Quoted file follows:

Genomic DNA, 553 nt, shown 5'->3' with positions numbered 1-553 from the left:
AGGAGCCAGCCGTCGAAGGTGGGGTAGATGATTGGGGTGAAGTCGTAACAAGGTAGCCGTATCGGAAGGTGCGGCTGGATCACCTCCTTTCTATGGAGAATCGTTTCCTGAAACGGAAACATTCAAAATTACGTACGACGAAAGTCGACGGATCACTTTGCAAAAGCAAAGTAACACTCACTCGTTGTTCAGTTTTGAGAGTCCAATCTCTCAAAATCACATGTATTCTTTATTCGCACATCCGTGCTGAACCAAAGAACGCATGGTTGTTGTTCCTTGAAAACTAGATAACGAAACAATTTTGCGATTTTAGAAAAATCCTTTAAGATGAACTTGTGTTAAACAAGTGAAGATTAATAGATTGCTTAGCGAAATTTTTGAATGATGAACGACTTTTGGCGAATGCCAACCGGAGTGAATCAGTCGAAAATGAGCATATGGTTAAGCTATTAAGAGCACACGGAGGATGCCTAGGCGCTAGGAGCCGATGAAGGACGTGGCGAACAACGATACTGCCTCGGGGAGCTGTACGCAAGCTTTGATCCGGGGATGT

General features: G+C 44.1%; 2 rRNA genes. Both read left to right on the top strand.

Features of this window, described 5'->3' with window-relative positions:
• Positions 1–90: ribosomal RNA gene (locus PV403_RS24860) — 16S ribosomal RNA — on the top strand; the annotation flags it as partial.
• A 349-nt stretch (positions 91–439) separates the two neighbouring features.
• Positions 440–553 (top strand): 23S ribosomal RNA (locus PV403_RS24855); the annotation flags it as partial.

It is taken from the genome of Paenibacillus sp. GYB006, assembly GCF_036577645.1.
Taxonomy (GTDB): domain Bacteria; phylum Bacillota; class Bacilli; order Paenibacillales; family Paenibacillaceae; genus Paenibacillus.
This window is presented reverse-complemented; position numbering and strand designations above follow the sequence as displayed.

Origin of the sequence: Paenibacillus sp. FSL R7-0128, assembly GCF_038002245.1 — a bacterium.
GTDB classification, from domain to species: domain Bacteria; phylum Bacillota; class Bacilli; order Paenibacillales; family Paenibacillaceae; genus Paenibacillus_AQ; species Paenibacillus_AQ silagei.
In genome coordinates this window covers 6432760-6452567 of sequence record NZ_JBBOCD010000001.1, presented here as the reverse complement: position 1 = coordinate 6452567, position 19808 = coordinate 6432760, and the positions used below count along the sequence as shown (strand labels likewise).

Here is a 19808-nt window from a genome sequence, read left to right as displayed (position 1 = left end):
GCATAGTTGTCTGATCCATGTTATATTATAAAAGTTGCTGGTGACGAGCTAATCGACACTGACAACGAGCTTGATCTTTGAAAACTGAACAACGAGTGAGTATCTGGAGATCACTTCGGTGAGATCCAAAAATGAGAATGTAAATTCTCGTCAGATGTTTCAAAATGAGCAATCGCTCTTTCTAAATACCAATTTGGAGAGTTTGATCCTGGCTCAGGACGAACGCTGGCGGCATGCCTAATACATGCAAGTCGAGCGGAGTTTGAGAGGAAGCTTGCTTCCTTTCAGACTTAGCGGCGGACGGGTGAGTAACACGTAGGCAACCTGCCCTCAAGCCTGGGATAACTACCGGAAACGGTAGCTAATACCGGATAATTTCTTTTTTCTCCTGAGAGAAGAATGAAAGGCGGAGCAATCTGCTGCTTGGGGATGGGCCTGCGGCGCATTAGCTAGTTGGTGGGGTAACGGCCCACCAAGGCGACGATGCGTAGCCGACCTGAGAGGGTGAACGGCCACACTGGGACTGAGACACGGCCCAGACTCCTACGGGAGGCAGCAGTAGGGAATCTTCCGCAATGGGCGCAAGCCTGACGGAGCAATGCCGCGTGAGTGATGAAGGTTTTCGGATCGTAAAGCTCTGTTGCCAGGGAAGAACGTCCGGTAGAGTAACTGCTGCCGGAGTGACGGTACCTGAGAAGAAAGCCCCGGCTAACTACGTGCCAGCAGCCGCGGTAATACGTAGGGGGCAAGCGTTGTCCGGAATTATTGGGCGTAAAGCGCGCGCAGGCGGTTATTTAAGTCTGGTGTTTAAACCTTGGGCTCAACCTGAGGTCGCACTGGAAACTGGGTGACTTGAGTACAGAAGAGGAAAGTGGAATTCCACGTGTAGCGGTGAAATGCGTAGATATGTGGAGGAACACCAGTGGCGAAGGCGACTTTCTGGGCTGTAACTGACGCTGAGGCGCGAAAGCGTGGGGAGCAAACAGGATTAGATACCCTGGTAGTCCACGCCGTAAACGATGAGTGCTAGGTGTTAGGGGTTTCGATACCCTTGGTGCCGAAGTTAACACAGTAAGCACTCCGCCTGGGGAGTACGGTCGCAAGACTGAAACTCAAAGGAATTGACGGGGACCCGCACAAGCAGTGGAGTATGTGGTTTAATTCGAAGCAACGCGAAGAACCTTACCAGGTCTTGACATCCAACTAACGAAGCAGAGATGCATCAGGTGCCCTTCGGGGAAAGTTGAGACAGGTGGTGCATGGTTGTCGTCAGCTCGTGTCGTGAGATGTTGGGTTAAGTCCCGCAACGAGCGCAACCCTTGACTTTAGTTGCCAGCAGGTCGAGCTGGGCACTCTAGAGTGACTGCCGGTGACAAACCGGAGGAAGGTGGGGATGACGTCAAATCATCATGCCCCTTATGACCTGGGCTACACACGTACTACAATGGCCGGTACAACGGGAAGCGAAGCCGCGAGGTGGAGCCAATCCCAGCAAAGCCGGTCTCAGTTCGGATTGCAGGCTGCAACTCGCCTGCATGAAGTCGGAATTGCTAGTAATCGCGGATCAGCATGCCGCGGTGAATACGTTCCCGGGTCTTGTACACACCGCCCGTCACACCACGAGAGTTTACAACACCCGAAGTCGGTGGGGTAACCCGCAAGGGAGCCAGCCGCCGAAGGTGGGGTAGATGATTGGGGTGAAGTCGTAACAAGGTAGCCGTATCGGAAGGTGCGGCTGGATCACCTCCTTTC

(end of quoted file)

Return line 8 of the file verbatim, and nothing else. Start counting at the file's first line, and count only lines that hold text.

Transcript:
It is taken from the genome of Paenibacillus sp. GYB006, assembly GCF_036577645.1.